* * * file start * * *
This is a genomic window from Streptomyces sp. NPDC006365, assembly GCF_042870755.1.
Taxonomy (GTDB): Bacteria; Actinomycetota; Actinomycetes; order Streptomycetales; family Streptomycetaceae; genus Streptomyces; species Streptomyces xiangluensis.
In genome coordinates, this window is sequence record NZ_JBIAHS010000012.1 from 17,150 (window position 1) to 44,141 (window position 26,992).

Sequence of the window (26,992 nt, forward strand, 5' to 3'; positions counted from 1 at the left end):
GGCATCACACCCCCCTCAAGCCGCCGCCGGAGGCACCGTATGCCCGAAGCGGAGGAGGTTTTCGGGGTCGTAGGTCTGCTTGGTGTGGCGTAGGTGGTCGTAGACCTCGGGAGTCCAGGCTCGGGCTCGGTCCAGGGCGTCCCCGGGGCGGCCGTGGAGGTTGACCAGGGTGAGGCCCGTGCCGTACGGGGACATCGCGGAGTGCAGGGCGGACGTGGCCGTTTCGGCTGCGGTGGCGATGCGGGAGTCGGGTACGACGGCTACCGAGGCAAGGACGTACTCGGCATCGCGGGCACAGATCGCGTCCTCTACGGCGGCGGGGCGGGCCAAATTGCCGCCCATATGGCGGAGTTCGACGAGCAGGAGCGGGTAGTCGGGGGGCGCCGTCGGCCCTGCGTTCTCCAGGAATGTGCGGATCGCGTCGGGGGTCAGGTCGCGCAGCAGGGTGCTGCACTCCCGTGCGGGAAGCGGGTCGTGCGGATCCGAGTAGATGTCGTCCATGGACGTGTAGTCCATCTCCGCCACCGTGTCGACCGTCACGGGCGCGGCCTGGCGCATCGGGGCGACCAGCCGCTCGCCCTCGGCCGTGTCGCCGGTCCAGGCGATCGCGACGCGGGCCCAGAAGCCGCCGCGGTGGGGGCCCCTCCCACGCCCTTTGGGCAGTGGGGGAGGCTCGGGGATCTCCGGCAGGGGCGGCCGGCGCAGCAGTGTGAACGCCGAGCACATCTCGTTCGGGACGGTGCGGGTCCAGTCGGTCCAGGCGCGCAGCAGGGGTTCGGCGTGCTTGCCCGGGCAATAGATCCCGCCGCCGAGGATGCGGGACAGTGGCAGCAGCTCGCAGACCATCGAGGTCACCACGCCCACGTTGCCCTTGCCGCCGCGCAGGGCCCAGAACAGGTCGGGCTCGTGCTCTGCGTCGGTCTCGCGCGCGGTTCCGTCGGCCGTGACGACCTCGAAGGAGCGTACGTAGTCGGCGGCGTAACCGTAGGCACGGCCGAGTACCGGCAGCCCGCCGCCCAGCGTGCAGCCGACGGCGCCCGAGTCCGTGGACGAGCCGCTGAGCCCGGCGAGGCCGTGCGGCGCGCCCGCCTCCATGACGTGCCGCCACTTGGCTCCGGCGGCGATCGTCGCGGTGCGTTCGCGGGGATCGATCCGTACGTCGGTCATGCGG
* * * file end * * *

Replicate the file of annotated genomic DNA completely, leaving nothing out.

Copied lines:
This is a genomic window from Streptomyces sp. NPDC006365, assembly GCF_042870755.1.
Taxonomy (GTDB): Bacteria; Actinomycetota; Actinomycetes; order Streptomycetales; family Streptomycetaceae; genus Streptomyces; species Streptomyces xiangluensis.
In genome coordinates, this window is sequence record NZ_JBIAHS010000012.1 from 17,150 (window position 1) to 44,141 (window position 26,992).

Sequence of the window (26,992 nt, forward strand, 5' to 3'; positions counted from 1 at the left end):
GGCATCACACCCCCCTCAAGCCGCCGCCGGAGGCACCGTATGCCCGAAGCGGAGGAGGTTTTCGGGGTCGTAGGTCTGCTTGGTGTGGCGTAGGTGGTCGTAGACCTCGGGAGTCCAGGCTCGGGCTCGGTCCAGGGCGTCCCCGGGGCGGCCGTGGAGGTTGACCAGGGTGAGGCCCGTGCCGTACGGGGACATCGCGGAGTGCAGGGCGGACGTGGCCGTTTCGGCTGCGGTGGCGATGCGGGAGTCGGGTACGACGGCTACCGAGGCAAGGACGTACTCGGCATCGCGGGCACAGATCGCGTCCTCTACGGCGGCGGGGCGGGCCAAATTGCCGCCCATATGGCGGAGTTCGACGAGCAGGAGCGGGTAGTCGGGGGGCGCCGTCGGCCCTGCGTTCTCCAGGAATGTGCGGATCGCGTCGGGGGTCAGGTCGCGCAGCAGGGTGCTGCACTCCCGTGCGGGAAGCGGGTCGTGCGGATCCGAGTAGATGTCGTCCATGGACGTGTAGTCCATCTCCGCCACCGTGTCGACCGTCACGGGCGCGGCCTGGCGCATCGGGGCGACCAGCCGCTCGCCCTCGGCCGTGTCGCCGGTCCAGGCGATCGCGACGCGGGCCCAGAAGCCGCCGCGGTGGGGGCCCCTCCCACGCCCTTTGGGCAGTGGGGGAGGCTCGGGGATCTCCGGCAGGGGCGGCCGGCGCAGCAGTGTGAACGCCGAGCACATCTCGTTCGGGACGGTGCGGGTCCAGTCGGTCCAGGCGCGCAGCAGGGGTTCGGCGTGCTTGCCCGGGCAATAGATCCCGCCGCCGAGGATGCGGGACAGTGGCAGCAGCTCGCAGACCATCGAGGTCACCACGCCCACGTTGCCCTTGCCGCCGCGCAGGGCCCAGAACAGGTCGGGCTCGTGCTCTGCGTCGGTCTCGCGCGCGGTTCCGTCGGCCGTGACGACCTCGAAGGAGCGTACGTAGTCGGCGGCGTAACCGTAGGCACGGCCGAGTACCGGCAGCCCGCCGCCCAGCGTGCAGCCGACGGCGCCCGAGTCCGTGGACGAGCCGCTGAGCCCGGCGAGGCCGTGCGGCGCGCCCGCCTCCATGACGTGCCGCCACTTGGCTCCGGCGGCGATCGTCGCGGTGCGTTCGCGGGGATCGATCCGTACGTCGGTCATGCGG